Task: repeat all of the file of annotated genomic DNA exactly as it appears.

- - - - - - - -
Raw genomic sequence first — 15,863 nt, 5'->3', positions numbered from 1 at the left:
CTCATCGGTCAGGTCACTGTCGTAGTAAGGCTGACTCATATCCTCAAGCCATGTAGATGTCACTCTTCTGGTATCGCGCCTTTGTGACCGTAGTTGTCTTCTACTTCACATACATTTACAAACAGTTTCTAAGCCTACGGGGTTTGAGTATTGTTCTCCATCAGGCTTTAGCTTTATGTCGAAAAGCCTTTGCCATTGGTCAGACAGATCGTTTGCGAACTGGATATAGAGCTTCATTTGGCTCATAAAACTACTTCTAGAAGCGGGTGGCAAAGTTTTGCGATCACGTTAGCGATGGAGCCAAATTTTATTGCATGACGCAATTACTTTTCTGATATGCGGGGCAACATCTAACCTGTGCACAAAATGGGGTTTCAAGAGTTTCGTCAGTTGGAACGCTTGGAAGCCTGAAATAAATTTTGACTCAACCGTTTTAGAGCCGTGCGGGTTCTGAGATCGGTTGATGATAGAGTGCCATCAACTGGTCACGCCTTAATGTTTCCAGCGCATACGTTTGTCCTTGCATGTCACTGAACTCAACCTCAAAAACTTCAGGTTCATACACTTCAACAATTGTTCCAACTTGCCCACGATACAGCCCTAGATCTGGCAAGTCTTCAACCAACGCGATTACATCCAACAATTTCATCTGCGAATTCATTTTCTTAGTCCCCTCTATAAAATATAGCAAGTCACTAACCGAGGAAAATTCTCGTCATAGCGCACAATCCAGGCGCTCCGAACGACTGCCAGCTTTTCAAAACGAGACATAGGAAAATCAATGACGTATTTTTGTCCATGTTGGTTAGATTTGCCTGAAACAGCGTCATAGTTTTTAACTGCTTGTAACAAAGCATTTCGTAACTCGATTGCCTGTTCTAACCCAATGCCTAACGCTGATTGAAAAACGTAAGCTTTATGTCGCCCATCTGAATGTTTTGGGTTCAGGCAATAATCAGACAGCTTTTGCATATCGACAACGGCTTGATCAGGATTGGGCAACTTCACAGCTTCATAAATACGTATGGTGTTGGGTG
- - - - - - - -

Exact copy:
Raw genomic sequence first — 15,863 nt, 5'->3', positions numbered from 1 at the left:
CTCATCGGTCAGGTCACTGTCGTAGTAAGGCTGACTCATATCCTCAAGCCATGTAGATGTCACTCTTCTGGTATCGCGCCTTTGTGACCGTAGTTGTCTTCTACTTCACATACATTTACAAACAGTTTCTAAGCCTACGGGGTTTGAGTATTGTTCTCCATCAGGCTTTAGCTTTATGTCGAAAAGCCTTTGCCATTGGTCAGACAGATCGTTTGCGAACTGGATATAGAGCTTCATTTGGCTCATAAAACTACTTCTAGAAGCGGGTGGCAAAGTTTTGCGATCACGTTAGCGATGGAGCCAAATTTTATTGCATGACGCAATTACTTTTCTGATATGCGGGGCAACATCTAACCTGTGCACAAAATGGGGTTTCAAGAGTTTCGTCAGTTGGAACGCTTGGAAGCCTGAAATAAATTTTGACTCAACCGTTTTAGAGCCGTGCGGGTTCTGAGATCGGTTGATGATAGAGTGCCATCAACTGGTCACGCCTTAATGTTTCCAGCGCATACGTTTGTCCTTGCATGTCACTGAACTCAACCTCAAAAACTTCAGGTTCATACACTTCAACAATTGTTCCAACTTGCCCACGATACAGCCCTAGATCTGGCAAGTCTTCAACCAACGCGATTACATCCAACAATTTCATCTGCGAATTCATTTTCTTAGTCCCCTCTATAAAATATAGCAAGTCACTAACCGAGGAAAATTCTCGTCATAGCGCACAATCCAGGCGCTCCGAACGACTGCCAGCTTTTCAAAACGAGACATAGGAAAATCAATGACGTATTTTTGTCCATGTTGGTTAGATTTGCCTGAAACAGCGTCATAGTTTTTAACTGCTTGTAACAAAGCATTTCGTAACTCGATTGCCTGTTCTAACCCAATGCCTAACGCTGATTGAAAAACGTAAGCTTTATGTCGCCCATCTGAATGTTTTGGGTTCAGGCAATAATCAGACAGCTTTTGCATATCGACAACGGCTTGATCAGGATTGGGCAACTTCACAGCTTCATAAATACGTATGGTGTTGGGTG